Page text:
Affordable Access

Access to the full text

Influence of Potentially Confounding Factors on Sea Urchin Porewater Toxicity Tests

Authors
  • Carr, R. S.1
  • Biedenbach, J. M.1
  • Nipper, M.2
  • 1 United States Geological Survey, Marine Ecotoxicology Research Station, Center for Environmental Research and Conservation, 6300 Ocean Dr., Corpus Christi, Texas, 78412, USA , Corpus Christi (United States)
  • 2 Texas A & M University—Corpus Christi, Center for Coastal Studies, 6300 Ocean Dr., Corpus Christi, Texas, 78412, USA , Corpus Christi (United States)
Type
Published Article
Journal
Archives of Environmental Contamination and Toxicology
Publisher
Springer-Verlag
Publication Date
Sep 18, 2006
Volume
51
Issue
4
Pages
573–579
Identifiers
DOI: 10.1007/s00244-006-0009-3
Source
Springer Nature
Keywords
License
Yellow

Abstract

The influence of potentially confounding factors has been identified as a concern for interpreting sea urchin porewater toxicity test data. The results from >40 sediment-quality assessment surveys using early–life stages of the sea urchin Arbacia punctulata were compiled and examined to determine acceptable ranges of natural variables such as pH, ammonia, and dissolved organic carbon on the fertilization and embryological development endpoints. In addition, laboratory experiments were also conducted with A. punctulata and compared with information from the literature. Pore water with pH as low as 6.9 is an unlikely contributor to toxicity for the fertilization and embryological development tests with A. punctulata. Other species of sea urchin have narrower pH tolerance ranges. Ammonia is rarely a contributing factor in pore water toxicity tests using the fertilization endpoint, but the embryological development endpoint may be influenced by ammonia concentrations commonly found in porewater samples. Therefore, ammonia needs to be considered when interpreting results for the embryological development test. Humic acid does not affect sea urchin fertilization at saturation concentrations, but it could have an effect on the embryological development endpoint at near-saturation concentrations. There was no correlation between sediment total organic carbon concentrations and porewater dissolved organic carbon concentrations. Because of the potential for many varying substances to activate parthenogenesis in sea urchin eggs, it is recommended that a no-sperm control be included with every fertilization test treatment.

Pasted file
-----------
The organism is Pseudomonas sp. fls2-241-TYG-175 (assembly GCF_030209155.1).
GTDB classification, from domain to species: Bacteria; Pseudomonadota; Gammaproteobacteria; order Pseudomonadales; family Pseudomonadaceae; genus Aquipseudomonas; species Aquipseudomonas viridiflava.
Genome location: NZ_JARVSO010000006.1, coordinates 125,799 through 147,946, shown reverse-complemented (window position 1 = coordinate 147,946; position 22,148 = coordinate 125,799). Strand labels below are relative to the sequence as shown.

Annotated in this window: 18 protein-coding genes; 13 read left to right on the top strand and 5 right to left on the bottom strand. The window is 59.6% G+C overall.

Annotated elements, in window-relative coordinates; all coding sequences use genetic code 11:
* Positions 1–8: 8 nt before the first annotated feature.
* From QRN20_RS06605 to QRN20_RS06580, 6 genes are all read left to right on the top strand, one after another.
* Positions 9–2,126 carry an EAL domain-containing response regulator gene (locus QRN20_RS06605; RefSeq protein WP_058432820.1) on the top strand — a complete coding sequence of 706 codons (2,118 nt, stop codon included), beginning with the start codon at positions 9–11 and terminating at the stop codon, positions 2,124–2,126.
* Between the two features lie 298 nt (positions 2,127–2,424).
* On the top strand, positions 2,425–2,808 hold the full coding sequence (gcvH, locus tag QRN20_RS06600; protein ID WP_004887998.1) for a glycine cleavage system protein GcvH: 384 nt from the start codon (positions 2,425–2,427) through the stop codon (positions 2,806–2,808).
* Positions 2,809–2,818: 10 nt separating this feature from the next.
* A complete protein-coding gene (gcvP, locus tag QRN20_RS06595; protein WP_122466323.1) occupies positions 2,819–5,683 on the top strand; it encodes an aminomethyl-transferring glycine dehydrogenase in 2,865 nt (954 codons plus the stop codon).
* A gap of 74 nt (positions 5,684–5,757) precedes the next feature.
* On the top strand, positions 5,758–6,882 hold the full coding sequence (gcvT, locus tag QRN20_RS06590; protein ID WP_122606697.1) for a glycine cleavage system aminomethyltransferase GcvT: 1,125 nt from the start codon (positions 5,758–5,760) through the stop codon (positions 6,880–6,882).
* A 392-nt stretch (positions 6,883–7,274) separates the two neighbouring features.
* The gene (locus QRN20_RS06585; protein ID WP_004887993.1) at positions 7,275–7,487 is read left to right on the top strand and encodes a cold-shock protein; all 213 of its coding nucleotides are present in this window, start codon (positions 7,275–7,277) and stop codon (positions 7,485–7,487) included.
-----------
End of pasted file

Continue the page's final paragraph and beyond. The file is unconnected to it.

Report this publication

Statistics

Seen <100 times